How to Help Students Understand and Celebrate Diversity
Featuring Sonnya Nieves, Co-Advisor of the MHS Viva Diversity Club
At Milton Hershey School, we have students and families from many different cultures who practice various religions, speak many languages, and come from different parts of the country. There is diversity in the types of music heard on campus, the types of activities happening at every grade level, and the types of food being cooked.
See how we’re helping students of all ages gain an understanding and appreciation for diversity.
Building an Appreciation for Diversity
Diversity is the inclusion of different types of people—such as people of different races or cultures—in a group or organization.
To recognize and celebrate diversity on the MHS campus, a student group called Viva Diversity was formed several years ago to celebrate everything that makes us unique and everything that connects us to one another. Viva Diversity is an after-school club in the high school that meets once a week. In addition to having complex discussions about important local and global issues, students also participate in activities to learn more about themselves and each other.
“We engage students in open dialogue about important issues that affect our society such as racism, bullying, acceptance, celebrating differences, and honoring other cultures,” said Sonnya Nieves, co-advisor of the MHS Viva Diversity club. “We always identify a cause for the year so students have the opportunity to design, plan, and execute a project that will have a positive impact on their community.”
Students work together to create initiatives that promote messages of unity, loyalty, partnership, strength, and acceptance to the MHS community. Some examples include:
- Participating in a local multicultural festival where students created a display that educated the community about female empowerment.
- Creating a fundraiser to raise money for the local Community Action Commission—a nonprofit community development agency that provides resources to help individuals in poverty become self-sufficient.
- Organizing a multicultural food and activity station at the school’s Mini-THON events.
- Attending the Kennett Square Multicultural and Diversity Awareness Youth Conference where students sparked meaningful dialogue with peers from other schools in the eastern Pennsylvania area.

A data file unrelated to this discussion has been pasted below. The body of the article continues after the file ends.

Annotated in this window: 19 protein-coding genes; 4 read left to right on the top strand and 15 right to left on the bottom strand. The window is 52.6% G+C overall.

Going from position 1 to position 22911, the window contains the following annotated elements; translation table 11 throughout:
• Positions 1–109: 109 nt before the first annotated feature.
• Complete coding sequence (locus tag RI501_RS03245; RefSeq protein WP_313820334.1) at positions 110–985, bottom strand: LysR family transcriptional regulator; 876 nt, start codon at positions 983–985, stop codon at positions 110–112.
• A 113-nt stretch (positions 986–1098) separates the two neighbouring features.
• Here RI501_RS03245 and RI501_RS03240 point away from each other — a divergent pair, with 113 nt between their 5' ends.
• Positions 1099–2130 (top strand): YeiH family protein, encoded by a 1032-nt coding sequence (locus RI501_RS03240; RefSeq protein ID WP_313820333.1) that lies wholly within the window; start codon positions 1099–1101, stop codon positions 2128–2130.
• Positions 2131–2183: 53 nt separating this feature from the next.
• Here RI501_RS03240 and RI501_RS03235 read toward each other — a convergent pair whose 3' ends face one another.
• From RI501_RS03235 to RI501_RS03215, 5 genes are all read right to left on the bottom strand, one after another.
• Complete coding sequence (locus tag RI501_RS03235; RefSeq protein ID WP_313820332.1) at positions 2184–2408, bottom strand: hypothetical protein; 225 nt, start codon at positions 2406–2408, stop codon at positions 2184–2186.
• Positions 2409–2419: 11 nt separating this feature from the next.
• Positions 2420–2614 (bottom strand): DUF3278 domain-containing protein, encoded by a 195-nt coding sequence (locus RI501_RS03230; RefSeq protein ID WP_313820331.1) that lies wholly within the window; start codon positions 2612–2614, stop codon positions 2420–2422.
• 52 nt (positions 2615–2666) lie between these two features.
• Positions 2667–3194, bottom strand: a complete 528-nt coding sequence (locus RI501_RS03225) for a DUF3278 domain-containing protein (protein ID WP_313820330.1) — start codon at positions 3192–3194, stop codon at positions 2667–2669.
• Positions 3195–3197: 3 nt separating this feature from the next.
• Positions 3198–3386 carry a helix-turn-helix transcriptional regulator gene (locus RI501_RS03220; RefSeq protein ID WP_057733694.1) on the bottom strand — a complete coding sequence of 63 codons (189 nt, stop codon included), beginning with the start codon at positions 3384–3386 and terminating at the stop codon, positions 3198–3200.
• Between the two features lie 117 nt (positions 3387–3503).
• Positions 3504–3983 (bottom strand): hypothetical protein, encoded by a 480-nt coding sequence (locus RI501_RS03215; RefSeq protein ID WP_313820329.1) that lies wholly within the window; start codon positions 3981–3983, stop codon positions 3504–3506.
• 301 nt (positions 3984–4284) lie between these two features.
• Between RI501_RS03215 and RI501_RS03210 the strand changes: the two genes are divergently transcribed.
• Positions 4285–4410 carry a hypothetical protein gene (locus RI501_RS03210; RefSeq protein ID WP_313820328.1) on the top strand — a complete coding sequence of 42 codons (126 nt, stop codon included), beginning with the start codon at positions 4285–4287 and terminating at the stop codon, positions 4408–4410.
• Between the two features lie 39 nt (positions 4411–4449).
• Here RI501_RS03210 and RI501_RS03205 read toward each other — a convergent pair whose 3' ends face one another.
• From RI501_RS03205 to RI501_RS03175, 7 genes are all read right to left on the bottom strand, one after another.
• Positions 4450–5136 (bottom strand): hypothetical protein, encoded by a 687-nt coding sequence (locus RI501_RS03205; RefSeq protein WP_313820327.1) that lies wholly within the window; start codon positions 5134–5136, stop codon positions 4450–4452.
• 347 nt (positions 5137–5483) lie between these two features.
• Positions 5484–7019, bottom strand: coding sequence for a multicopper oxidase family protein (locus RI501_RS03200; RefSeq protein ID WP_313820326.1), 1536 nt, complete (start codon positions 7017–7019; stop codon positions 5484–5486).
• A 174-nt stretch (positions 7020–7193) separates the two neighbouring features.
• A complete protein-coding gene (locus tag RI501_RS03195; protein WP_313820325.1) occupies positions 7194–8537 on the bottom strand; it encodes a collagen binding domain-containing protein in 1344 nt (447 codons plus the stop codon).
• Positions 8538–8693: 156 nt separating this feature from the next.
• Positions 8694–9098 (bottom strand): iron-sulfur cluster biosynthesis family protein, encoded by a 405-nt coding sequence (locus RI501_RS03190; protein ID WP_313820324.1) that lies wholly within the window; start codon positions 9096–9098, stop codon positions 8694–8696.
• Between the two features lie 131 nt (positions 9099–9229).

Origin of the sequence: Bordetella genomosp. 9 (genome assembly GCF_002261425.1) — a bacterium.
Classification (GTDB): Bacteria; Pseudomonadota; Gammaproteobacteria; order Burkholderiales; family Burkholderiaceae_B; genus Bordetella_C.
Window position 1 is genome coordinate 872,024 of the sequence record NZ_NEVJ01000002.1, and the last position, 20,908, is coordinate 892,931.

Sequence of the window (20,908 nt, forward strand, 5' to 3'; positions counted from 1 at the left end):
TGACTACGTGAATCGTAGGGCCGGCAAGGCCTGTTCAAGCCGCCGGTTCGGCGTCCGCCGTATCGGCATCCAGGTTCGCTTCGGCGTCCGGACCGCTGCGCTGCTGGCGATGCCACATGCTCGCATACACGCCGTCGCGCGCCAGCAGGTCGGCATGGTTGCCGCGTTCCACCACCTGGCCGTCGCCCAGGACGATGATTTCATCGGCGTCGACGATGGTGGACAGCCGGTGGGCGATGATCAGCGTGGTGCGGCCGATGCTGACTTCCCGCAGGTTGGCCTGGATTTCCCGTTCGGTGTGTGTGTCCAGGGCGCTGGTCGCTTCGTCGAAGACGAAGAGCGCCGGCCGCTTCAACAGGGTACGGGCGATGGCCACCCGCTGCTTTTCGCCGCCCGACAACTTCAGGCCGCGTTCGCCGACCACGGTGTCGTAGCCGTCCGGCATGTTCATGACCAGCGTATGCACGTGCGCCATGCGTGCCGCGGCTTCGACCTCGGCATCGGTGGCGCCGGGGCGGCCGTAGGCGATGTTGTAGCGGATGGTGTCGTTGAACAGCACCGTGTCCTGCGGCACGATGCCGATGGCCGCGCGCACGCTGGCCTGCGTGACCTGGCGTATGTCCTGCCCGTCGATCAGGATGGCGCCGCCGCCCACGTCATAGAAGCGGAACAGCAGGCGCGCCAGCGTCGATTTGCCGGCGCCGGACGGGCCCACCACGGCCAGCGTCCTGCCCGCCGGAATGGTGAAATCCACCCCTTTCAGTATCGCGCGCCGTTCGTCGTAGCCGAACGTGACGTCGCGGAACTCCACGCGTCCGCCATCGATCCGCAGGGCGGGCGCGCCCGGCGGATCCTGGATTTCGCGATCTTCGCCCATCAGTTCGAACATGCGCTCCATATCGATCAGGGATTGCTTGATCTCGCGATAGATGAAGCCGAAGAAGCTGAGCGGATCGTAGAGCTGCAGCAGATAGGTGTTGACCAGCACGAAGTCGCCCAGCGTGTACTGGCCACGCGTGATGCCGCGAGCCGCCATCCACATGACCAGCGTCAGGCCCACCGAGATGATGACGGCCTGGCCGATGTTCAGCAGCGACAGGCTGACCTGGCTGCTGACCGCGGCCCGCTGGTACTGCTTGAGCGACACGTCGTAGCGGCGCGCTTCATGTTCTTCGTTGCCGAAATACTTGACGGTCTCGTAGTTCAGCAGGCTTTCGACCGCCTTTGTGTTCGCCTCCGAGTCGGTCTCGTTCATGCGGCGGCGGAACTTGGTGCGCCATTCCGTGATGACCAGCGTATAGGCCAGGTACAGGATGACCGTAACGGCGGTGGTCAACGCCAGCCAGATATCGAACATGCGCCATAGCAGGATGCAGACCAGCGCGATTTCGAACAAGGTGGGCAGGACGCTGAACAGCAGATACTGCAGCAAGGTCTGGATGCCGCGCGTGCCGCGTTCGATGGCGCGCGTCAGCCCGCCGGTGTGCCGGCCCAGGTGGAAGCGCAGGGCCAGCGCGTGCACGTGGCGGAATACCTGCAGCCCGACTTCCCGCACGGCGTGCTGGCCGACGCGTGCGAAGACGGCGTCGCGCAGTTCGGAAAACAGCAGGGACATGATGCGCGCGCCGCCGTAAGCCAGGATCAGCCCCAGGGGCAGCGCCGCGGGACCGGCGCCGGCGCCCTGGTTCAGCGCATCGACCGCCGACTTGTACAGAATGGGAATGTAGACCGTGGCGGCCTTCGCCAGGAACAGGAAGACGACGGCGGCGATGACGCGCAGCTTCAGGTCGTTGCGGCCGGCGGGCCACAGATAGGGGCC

- Collaborating with the MHS Food Services team to plan special lunches to celebrate the federally recognized cultural heritages. Students play cultural music and deliver presentations to share more information about the culture with their peers.
How to Talk About Diversity with Students
Have you ever been out in public and your young child asks a pointed question about another person’s appearance? Most of us have experienced these questions from our unabashed and naturally curious children.
When is the most convenient time to bring up the topic of diversity? Anytime! Teaching our children about other cultures, races, and differences doesn’t need to involve a long, serious discussion. It can be a series of small conversations.
Demonstrating an appreciation of others’ differences is key. This teaches our children to value people regardless of their outward appearance. As you talk about people’s differences, be mindful to value the individual and place less emphasis on a label. A diagnosis or physical attribute does not define the whole person.
More children’s authors and screenwriters are embracing diversity by intentionally representing individuals of different backgrounds, races, cultures, and physical abilities. Books and movies are a great way to engage your child’s natural curiosity about differences. Libraries are a fun place to visit, and librarians love to help families find resources.
Below are a few resources to consider on your journey of discovering diversity:
- The Sneeches by Dr. Seuss– In this story, two types of Sneeches learn that neither type is superior and that they are able to get along and become friends.
- The Color of Us by Karen Katz— This story explores how everyone in the neighborhood is a different shade of brown and subtly explains that people are all different shades of the same color.
- Why Am I Different by Norma Simon— This book outlines the variety of ways people can be different from one another, including hair color, size, language, and family.
- It’s OK to be Different by Todd Parr— The author explores sensitive issues such as adoption and manages to explore diversity in all forms.
- “Parenting Great Kids” by pediatrician Dr. Meg Meeker— In episode #21, she helps parents think about the messages we send our children through our own behavior and attitudes. One of the best ways to teach our children to appreciate diversity and value others is to be mindful of our own attitudes and be more intentional in how we interact with others.
*Adults should listen to a podcast before sharing it with children to make sure the content reflects what they want to teach.
Web and Smartphone App
- One Globe Kids— This site allows children to meet a friendly boy named Valdo who lives in Haiti. Valdo describes what life is like in Haiti and what he likes to do for fun. There also is a free app available for iPhones.